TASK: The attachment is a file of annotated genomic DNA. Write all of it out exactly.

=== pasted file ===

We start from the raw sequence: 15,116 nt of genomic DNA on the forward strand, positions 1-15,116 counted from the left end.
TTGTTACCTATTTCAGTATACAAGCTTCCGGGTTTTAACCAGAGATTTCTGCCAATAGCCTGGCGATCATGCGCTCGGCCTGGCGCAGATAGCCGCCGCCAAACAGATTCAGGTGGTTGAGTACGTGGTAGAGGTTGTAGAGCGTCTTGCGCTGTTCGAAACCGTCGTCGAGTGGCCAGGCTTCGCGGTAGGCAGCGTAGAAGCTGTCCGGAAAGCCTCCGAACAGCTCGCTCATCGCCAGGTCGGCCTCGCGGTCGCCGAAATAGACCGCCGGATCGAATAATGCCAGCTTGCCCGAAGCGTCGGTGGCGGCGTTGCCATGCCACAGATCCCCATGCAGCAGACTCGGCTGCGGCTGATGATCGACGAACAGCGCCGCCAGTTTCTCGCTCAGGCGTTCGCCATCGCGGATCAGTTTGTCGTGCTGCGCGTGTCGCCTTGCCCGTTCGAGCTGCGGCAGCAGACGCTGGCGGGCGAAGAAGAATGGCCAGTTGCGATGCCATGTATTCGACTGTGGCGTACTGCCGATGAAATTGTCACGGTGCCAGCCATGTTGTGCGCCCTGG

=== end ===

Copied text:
We start from the raw sequence: 15,116 nt of genomic DNA on the forward strand, positions 1-15,116 counted from the left end.
TTGTTACCTATTTCAGTATACAAGCTTCCGGGTTTTAACCAGAGATTTCTGCCAATAGCCTGGCGATCATGCGCTCGGCCTGGCGCAGATAGCCGCCGCCAAACAGATTCAGGTGGTTGAGTACGTGGTAGAGGTTGTAGAGCGTCTTGCGCTGTTCGAAACCGTCGTCGAGTGGCCAGGCTTCGCGGTAGGCAGCGTAGAAGCTGTCCGGAAAGCCTCCGAACAGCTCGCTCATCGCCAGGTCGGCCTCGCGGTCGCCGAAATAGACCGCCGGATCGAATAATGCCAGCTTGCCCGAAGCGTCGGTGGCGGCGTTGCCATGCCACAGATCCCCATGCAGCAGACTCGGCTGCGGCTGATGATCGACGAACAGCGCCGCCAGTTTCTCGCTCAGGCGTTCGCCATCGCGGATCAGTTTGTCGTGCTGCGCGTGTCGCCTTGCCCGTTCGAGCTGCGGCAGCAGACGCTGGCGGGCGAAGAAGAATGGCCAGTTGCGATGCCATGTATTCGACTGTGGCGTACTGCCGATGAAATTGTCACGGTGCCAGCCATGTTGTGCGCCCTGG